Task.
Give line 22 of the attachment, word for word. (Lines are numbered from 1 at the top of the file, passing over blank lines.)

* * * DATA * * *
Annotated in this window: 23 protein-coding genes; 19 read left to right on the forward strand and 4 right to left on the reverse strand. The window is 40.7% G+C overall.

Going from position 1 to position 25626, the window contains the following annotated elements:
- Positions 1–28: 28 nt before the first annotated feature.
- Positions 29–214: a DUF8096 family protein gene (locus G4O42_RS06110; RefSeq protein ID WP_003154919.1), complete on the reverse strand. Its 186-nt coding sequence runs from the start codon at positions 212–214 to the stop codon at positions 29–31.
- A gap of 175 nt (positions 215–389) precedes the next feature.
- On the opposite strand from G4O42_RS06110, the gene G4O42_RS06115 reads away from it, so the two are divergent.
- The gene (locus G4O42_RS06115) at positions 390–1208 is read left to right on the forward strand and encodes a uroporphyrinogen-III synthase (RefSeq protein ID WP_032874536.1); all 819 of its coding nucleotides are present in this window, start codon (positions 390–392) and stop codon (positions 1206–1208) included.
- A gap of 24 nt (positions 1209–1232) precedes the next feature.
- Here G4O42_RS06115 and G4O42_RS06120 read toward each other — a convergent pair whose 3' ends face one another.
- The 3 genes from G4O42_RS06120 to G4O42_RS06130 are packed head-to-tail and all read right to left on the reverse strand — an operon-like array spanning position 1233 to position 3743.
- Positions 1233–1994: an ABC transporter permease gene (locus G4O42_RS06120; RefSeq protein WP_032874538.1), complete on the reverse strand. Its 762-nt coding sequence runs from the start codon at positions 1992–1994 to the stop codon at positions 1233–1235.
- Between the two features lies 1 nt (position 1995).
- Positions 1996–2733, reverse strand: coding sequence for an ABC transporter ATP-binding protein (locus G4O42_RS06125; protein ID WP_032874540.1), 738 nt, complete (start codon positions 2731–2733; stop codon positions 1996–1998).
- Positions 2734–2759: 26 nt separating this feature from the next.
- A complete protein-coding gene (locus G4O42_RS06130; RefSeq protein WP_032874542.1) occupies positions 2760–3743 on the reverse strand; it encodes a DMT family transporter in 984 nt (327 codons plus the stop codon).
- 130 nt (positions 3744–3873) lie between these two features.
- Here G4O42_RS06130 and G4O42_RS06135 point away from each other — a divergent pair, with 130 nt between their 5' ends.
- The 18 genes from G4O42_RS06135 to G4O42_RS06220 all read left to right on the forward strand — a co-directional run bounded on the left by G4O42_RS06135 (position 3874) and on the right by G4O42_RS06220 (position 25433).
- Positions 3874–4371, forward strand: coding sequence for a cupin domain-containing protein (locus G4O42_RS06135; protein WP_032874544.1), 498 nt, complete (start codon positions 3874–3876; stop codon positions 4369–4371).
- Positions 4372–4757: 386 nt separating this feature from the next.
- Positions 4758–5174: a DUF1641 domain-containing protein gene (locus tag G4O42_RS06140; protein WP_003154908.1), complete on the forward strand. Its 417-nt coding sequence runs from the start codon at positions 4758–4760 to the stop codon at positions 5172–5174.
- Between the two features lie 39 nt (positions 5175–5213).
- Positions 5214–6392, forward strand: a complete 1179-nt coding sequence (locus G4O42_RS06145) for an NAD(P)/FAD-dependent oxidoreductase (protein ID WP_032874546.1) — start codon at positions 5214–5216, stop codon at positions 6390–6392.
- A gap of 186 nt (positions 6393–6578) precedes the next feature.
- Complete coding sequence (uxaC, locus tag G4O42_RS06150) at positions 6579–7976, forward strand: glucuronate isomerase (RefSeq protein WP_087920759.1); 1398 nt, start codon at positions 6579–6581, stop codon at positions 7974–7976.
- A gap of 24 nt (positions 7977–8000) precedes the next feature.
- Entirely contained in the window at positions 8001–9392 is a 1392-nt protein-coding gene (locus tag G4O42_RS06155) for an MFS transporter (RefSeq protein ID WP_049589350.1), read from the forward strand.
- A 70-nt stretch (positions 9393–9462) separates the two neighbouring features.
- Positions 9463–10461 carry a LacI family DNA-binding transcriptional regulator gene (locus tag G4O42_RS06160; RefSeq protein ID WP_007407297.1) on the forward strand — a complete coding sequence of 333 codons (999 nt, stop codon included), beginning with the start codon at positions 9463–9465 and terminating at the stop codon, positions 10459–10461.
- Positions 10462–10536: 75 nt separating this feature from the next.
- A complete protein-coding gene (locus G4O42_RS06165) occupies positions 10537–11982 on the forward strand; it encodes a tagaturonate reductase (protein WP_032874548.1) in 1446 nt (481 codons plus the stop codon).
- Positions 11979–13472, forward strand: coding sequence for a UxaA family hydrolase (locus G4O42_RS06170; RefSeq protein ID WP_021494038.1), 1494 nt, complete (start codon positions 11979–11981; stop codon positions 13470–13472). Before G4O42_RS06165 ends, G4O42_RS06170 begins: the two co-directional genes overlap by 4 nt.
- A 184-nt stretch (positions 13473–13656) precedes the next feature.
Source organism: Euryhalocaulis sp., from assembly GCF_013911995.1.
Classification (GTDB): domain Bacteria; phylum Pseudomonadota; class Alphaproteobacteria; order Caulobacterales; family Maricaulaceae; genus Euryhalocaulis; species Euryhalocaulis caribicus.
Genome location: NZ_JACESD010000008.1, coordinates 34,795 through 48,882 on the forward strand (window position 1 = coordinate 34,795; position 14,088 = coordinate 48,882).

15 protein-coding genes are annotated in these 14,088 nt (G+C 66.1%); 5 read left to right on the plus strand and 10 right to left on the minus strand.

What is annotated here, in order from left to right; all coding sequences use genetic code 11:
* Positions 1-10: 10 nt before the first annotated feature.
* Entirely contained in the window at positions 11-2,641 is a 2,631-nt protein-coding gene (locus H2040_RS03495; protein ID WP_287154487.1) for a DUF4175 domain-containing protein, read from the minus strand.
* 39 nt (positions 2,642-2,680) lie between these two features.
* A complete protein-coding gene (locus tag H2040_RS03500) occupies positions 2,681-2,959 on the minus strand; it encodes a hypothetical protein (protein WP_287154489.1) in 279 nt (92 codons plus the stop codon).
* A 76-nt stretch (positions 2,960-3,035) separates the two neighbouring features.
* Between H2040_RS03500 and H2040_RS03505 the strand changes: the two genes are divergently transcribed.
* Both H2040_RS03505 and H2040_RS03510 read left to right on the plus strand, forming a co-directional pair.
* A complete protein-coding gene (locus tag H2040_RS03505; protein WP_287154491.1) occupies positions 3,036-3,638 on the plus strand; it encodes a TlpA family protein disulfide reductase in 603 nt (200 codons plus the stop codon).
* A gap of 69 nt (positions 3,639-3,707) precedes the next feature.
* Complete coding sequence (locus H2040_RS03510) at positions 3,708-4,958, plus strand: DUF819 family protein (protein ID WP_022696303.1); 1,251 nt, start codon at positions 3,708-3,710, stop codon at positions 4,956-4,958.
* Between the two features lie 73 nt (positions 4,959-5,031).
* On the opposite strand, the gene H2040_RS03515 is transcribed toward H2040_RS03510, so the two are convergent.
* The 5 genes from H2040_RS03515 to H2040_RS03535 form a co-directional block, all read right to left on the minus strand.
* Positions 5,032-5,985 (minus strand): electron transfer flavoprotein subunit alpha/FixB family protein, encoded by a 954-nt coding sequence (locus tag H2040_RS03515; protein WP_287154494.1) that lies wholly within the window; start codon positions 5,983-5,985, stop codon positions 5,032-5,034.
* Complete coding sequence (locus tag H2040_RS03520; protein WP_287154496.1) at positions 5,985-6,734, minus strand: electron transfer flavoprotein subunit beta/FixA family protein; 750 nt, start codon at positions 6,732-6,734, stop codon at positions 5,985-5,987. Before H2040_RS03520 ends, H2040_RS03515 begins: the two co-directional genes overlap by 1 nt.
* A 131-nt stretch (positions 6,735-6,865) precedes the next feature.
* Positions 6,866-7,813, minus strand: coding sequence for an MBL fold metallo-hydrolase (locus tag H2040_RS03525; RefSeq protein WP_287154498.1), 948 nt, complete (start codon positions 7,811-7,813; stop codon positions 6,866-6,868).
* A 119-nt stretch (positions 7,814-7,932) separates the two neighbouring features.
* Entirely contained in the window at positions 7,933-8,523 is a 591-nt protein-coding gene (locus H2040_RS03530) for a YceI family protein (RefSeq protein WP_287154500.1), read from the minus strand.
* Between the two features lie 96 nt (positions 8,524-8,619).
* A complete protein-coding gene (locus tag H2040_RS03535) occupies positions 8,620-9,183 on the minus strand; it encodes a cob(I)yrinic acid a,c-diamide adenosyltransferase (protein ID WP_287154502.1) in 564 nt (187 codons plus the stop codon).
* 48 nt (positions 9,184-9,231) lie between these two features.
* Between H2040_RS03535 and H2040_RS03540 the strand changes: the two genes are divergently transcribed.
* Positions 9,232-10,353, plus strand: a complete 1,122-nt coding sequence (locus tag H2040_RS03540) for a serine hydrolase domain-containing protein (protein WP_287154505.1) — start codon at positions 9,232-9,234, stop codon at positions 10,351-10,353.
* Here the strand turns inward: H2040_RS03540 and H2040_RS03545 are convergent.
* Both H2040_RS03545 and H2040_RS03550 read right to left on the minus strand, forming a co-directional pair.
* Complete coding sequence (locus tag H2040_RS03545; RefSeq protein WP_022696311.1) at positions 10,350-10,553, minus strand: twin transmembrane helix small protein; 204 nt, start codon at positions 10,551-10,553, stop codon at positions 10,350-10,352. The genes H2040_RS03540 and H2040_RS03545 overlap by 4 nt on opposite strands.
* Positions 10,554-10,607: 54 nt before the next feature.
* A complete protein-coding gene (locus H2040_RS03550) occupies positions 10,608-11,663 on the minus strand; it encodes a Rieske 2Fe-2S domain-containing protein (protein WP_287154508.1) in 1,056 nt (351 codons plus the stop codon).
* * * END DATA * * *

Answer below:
- Between the two features lie 39 nt (positions 5175–5213).